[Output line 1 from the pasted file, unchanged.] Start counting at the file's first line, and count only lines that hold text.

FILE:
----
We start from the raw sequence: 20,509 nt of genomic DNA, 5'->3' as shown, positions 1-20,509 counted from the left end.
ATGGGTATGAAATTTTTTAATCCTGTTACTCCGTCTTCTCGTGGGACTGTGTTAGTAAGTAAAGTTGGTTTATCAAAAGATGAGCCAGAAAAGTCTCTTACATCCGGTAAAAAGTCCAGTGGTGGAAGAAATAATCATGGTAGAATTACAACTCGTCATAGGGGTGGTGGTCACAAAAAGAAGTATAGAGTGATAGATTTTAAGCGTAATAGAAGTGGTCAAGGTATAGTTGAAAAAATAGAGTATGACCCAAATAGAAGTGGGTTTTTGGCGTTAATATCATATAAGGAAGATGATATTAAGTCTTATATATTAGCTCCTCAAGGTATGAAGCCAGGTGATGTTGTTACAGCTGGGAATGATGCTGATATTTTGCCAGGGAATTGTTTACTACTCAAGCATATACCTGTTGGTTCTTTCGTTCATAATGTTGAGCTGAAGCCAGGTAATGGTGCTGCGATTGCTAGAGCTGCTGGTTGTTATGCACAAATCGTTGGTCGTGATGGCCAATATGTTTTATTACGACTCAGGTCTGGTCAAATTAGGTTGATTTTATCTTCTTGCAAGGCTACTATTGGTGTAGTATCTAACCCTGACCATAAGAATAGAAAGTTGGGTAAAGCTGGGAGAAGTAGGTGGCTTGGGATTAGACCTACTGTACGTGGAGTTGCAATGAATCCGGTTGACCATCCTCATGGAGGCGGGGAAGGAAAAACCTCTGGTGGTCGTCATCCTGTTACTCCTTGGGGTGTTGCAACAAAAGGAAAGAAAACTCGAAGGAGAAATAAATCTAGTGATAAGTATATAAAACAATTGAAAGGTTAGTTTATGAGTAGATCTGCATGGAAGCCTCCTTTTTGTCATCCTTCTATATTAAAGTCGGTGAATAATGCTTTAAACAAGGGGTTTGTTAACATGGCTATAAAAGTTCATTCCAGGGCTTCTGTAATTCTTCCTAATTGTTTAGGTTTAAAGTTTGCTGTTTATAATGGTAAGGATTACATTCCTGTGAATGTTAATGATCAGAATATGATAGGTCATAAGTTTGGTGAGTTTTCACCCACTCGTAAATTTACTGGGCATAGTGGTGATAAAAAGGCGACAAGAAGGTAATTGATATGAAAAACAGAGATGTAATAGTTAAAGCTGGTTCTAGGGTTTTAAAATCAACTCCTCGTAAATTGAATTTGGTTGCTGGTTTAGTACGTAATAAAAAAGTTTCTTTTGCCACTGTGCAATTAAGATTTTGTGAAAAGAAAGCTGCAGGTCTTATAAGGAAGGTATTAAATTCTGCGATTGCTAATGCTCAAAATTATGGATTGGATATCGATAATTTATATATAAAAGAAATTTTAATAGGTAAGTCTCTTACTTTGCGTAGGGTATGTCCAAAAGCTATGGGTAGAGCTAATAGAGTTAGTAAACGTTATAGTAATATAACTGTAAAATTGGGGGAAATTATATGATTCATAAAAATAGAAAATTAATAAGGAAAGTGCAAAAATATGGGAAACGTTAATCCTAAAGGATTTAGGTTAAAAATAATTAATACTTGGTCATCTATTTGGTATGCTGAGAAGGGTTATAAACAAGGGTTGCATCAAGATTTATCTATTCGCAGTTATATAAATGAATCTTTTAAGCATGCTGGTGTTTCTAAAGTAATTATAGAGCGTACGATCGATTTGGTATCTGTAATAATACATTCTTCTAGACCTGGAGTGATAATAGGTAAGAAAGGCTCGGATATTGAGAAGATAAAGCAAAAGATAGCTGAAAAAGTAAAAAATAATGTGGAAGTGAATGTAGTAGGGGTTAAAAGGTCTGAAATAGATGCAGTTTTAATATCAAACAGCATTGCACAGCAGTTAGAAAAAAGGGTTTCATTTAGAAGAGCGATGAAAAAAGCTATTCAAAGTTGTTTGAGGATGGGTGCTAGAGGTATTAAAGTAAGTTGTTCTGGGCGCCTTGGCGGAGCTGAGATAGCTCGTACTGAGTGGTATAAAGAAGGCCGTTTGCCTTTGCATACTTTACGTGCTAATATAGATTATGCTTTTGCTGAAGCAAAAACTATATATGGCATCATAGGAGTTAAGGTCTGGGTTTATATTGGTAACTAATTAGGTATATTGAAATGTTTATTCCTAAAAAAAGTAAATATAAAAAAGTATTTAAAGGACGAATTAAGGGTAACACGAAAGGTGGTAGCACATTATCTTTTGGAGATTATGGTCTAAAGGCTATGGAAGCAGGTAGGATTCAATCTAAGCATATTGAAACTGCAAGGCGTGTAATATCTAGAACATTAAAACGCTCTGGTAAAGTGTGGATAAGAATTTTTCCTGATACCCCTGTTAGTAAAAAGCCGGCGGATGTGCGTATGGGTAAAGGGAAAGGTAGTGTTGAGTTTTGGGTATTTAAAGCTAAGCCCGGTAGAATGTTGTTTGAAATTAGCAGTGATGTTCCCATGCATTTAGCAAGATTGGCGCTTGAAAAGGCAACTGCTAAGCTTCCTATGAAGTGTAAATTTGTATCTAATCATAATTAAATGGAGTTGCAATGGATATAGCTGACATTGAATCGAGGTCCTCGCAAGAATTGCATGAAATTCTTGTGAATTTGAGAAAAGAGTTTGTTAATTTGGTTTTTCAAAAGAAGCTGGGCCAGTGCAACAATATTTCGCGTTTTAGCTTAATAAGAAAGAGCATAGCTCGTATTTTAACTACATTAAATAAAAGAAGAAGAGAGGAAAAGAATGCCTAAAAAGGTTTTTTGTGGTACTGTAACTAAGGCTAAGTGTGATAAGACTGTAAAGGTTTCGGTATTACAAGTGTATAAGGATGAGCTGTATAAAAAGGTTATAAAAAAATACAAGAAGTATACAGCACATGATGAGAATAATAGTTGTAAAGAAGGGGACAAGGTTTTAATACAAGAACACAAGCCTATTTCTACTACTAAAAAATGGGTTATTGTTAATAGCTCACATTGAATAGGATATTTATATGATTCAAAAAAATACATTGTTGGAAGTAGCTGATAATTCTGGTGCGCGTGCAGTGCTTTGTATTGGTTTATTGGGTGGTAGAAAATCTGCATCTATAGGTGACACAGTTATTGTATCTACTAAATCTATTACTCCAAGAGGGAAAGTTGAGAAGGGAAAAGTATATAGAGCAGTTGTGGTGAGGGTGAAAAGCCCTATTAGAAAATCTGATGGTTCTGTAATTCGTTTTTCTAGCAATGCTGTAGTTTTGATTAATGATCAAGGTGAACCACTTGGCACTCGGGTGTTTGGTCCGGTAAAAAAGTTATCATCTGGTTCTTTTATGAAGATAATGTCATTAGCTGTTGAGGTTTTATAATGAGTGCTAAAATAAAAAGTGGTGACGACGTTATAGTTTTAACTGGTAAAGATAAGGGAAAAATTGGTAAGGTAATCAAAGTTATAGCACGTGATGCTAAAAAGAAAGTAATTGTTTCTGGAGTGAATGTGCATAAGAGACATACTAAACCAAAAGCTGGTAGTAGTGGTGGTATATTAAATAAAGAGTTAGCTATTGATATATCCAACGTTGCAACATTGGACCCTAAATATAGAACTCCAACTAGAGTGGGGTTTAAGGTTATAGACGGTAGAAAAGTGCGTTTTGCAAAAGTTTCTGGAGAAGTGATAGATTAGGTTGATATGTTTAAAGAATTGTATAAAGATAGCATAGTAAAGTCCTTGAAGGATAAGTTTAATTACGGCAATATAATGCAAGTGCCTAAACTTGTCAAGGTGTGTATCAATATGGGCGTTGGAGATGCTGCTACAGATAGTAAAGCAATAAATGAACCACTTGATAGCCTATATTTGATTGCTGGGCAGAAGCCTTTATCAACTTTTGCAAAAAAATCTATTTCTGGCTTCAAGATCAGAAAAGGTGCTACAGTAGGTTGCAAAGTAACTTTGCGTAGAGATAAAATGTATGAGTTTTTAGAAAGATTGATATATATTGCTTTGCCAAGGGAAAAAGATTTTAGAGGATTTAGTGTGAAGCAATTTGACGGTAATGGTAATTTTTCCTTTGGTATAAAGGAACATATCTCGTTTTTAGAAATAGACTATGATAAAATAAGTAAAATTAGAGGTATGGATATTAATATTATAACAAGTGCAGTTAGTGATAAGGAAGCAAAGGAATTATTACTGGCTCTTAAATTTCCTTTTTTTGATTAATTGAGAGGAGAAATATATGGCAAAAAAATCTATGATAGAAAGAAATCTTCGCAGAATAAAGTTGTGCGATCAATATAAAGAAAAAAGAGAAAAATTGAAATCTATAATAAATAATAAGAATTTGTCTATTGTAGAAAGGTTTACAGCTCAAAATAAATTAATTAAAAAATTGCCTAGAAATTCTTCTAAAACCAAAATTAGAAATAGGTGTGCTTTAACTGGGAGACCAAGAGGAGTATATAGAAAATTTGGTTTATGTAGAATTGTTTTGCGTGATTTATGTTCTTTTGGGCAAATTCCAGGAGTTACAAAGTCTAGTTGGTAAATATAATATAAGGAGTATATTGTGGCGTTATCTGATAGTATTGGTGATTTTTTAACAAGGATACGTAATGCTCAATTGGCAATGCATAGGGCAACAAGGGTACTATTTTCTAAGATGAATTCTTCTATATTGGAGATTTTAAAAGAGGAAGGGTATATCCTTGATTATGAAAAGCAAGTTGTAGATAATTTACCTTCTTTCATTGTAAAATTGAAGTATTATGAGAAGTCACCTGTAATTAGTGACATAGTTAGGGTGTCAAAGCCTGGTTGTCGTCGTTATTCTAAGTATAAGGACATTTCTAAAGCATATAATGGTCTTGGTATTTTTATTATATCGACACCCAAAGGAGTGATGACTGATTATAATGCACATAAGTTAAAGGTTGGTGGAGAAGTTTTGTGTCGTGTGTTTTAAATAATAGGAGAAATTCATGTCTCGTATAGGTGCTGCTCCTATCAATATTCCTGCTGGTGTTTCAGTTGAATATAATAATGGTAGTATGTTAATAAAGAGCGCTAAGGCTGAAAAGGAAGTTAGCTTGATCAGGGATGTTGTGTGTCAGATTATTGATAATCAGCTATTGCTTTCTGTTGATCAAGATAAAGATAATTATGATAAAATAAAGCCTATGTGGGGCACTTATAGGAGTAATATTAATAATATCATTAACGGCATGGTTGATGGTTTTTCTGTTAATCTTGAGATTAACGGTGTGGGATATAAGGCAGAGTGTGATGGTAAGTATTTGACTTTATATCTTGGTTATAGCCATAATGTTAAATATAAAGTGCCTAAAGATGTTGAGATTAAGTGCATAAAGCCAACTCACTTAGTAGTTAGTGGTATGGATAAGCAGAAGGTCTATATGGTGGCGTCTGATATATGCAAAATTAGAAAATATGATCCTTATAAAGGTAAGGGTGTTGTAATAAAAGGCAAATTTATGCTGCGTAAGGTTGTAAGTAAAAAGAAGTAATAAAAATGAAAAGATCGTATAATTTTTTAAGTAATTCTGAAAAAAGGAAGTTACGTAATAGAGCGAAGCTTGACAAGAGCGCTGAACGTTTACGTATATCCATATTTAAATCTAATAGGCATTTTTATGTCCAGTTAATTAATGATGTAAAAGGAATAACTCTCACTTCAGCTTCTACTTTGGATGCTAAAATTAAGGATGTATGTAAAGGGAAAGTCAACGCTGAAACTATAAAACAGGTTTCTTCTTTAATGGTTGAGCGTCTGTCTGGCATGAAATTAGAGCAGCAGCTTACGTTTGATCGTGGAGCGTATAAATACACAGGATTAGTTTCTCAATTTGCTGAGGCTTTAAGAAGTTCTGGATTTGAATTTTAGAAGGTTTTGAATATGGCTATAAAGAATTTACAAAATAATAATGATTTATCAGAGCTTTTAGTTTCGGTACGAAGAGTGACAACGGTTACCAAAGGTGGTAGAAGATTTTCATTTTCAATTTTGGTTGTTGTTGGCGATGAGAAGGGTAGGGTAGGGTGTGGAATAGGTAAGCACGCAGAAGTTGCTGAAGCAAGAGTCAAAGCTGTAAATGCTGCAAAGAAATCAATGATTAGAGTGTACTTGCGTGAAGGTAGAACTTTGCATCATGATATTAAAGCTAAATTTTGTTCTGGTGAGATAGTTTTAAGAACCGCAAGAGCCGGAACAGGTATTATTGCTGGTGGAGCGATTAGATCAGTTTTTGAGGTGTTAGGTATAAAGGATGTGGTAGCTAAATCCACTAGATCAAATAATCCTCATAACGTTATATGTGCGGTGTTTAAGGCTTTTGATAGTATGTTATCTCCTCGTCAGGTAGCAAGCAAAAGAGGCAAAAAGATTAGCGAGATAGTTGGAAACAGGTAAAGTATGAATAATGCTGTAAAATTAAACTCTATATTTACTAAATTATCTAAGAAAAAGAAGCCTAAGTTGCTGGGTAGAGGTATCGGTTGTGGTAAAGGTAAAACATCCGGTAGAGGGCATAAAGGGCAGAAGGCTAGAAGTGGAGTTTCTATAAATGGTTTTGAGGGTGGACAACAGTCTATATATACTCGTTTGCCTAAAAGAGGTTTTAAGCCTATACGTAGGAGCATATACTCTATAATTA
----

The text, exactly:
We start from the raw sequence: 20,509 nt of genomic DNA, 5'->3' as shown, positions 1-20,509 counted from the left end.